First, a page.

If Gregory House were a detective in the literal sense instead of the medical one he plays on House M.D., he would probably be Sherlock.
I heard about Sherlock months ago and when I also heard that it was getting smashing reviews, I figured that I would have to at least give it a shot at some point to see whether all of the fuss it’s been given is worth it. Well, it is.
At 88 minutes, Sherlock’s introductory episode is more like a movie than a show and that is a decision I am glad they producers and writers agreed upon. In an episode where we will be introduced to our two soon-to-be BFF’s, a normal hour long episode(42-50 mintues plus commercials) would be poison. In any Sherlock mystery there needs to be adequate time for it to unfold, so we are thankfully given enough time to get to know our two new characters as well as they murder they are investigating.
If I were to attempt to compare Sherlock to anything on television, I would say it’s a combination of CSI and an Agatha Christie mystery with a big dollop of hilarious British humor. For instance, there is a point in the show when Sherlock is examining a dead body for clues. Because his mind is racing so fast, instead of relying on heavy expositional dialogue either within his own mind or with his colleagues in the room, we get white text that flashes on the screen like wet, rings are clean, nails are chipped, is rache, rachel or rache(german for revenge). It’s a great technique for a show such as this.
While the mystery is good, it’s the characters that stand at the forefront. First we meet John Watson(Martin Freeman, The Hobbit) who has recently come back from a war in the middle east. He’s a doctor, but it appears that he was shot and regularly meets with a therapist who believes his symptoms to be at least partly psychosomatic, and therefore temporary or in his mind.
After running into an old friend, Watson is introduced to Sherlock(Benedict Cumberbatch) in a lab who is looking for a flatmate. As we learn eventually in the episode, Sherlock is a sociopath. He’s extremely logical, has a photographic memory and is off the charts in terms of intelligence, but he’s also not good with humans and their emotions.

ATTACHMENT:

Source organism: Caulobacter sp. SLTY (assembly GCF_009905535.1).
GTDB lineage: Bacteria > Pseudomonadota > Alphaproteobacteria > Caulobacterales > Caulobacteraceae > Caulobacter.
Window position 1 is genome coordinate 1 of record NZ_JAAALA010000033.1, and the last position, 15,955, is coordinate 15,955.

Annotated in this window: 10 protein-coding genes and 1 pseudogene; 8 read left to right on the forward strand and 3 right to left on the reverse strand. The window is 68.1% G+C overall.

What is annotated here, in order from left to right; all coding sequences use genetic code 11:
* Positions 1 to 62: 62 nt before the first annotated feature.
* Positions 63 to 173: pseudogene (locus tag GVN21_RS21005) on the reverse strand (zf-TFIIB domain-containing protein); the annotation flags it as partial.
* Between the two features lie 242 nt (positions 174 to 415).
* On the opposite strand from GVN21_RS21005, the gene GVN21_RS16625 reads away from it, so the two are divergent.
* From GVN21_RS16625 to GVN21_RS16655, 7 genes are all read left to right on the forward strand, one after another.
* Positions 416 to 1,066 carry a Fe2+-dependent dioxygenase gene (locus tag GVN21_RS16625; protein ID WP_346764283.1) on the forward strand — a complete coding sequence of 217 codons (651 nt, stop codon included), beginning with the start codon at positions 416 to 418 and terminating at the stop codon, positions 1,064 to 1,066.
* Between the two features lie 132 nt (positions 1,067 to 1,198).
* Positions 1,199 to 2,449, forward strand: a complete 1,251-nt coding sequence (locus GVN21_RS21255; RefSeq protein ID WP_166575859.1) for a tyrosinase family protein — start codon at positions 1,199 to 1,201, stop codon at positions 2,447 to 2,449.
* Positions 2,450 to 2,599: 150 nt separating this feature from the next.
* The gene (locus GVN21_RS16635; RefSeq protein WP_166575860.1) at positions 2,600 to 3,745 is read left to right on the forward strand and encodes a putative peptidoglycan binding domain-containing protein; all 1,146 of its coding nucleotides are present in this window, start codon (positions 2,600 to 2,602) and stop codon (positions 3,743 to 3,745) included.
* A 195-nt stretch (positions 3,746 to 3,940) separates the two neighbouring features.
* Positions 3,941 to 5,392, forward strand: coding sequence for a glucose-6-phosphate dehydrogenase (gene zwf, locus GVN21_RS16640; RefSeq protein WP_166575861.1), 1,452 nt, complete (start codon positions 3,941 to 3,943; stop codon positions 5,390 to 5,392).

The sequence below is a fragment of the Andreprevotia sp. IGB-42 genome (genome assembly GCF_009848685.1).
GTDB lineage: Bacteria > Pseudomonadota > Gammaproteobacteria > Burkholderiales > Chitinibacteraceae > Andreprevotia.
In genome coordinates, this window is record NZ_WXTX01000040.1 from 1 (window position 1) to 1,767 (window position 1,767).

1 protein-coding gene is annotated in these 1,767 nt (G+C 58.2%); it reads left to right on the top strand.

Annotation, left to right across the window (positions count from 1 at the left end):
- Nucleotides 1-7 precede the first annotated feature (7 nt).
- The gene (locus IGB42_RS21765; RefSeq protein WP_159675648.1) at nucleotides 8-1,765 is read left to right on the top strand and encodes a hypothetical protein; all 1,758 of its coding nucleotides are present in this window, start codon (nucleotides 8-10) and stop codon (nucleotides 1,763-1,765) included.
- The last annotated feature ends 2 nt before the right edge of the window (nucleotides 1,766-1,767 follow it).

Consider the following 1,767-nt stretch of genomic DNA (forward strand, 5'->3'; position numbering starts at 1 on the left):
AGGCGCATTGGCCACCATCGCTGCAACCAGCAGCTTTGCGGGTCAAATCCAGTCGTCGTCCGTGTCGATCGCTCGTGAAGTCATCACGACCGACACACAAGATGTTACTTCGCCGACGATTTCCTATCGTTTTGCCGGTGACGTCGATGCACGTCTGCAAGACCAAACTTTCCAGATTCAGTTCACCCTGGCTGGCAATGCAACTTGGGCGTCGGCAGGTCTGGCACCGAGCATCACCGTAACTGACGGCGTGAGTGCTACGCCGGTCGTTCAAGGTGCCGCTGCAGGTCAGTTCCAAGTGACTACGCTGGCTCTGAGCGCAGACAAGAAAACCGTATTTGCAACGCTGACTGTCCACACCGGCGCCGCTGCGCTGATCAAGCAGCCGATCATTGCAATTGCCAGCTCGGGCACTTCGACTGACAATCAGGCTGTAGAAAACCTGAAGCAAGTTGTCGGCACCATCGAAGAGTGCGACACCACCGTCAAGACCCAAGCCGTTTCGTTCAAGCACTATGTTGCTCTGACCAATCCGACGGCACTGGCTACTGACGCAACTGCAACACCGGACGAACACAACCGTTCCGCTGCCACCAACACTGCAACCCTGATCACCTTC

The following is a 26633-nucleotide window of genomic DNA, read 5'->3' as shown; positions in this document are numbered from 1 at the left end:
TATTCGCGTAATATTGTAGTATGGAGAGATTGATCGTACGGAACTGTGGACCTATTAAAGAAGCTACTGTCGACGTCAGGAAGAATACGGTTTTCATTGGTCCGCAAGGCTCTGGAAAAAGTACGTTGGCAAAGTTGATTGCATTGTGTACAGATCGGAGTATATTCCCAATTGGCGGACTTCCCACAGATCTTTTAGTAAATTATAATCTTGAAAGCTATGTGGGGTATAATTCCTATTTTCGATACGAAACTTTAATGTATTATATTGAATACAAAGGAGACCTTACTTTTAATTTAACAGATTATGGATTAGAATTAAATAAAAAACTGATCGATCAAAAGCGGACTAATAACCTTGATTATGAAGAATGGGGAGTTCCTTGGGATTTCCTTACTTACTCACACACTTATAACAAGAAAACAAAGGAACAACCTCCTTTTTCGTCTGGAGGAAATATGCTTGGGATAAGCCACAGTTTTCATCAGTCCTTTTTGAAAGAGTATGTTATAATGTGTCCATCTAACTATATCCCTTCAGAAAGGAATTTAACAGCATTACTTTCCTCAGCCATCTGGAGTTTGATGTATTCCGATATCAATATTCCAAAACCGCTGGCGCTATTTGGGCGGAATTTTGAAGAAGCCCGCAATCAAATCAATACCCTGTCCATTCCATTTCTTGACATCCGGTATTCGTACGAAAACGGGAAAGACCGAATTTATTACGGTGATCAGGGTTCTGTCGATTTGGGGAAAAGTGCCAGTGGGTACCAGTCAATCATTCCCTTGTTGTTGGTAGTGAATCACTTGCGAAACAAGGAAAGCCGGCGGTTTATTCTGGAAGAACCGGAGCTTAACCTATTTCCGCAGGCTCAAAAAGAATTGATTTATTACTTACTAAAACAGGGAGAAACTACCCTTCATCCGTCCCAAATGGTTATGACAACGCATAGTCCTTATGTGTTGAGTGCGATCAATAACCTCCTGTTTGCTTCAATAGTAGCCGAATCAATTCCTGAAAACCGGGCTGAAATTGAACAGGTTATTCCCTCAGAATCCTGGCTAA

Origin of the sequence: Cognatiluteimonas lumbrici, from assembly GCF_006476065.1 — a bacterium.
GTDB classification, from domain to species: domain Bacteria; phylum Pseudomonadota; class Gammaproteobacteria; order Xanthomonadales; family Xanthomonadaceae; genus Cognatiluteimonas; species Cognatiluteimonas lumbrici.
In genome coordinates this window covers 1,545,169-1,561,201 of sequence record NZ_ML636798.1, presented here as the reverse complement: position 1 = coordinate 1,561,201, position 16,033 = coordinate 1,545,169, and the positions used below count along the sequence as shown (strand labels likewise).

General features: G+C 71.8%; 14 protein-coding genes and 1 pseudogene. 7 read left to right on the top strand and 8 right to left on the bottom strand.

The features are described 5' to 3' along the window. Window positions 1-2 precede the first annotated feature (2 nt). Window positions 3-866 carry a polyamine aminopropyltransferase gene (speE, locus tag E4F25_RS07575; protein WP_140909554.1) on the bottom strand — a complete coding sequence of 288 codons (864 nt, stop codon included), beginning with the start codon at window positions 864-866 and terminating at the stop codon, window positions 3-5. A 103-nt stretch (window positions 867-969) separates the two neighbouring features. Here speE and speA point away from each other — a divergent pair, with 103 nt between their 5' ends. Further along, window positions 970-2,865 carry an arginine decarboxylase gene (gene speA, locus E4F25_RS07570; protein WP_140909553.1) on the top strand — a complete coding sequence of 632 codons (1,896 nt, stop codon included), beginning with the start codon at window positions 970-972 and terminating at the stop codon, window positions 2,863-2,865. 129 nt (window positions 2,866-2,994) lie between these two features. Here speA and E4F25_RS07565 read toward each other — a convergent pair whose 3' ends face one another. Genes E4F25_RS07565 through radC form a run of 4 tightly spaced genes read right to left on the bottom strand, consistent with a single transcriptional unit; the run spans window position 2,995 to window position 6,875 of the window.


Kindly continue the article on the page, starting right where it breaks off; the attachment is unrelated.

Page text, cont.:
As my blurb above says, I think of Sherlock as a younger, British version of Gregory House. Sherlock has little understanding of emotions it seems. At one point in the show, he mistakes Watson as sending him gay signals. Another shows a young female lab assistant who is certainly coming on to him. He notices the addition of lipstick, but not the obvious flirtation. He also has en ego as big as House’s and wonders aloud several times what it must be like to be so much more stupid than he is. Does it make their lives easier?
Sherlock gets Watson to tag along on the case as a medical professional and before long they are a full blown team. The chemistry between he and Watson is palpable which is obviously necessary for a good show.
One of the best things about Sherlock, is that there appears to be no winking or ribbing towards the camera. The writers and actors take the work serious despite playing two present day versions of famous sleuths.
For the most part, the writing is smooth, funny and lacking in sentiment. It possess that great British sense of humor and a great deal of Americanization in the production and technical aspects. It looks as though real money has been poured into the production which shows.
I cannot comment on the other 2 episodes of the series since I haven’t seen them, but this is quickly becoming a favorite show of mine after only one episode. I give this a big thumbs up and advise anyone to watch it and be enthralled.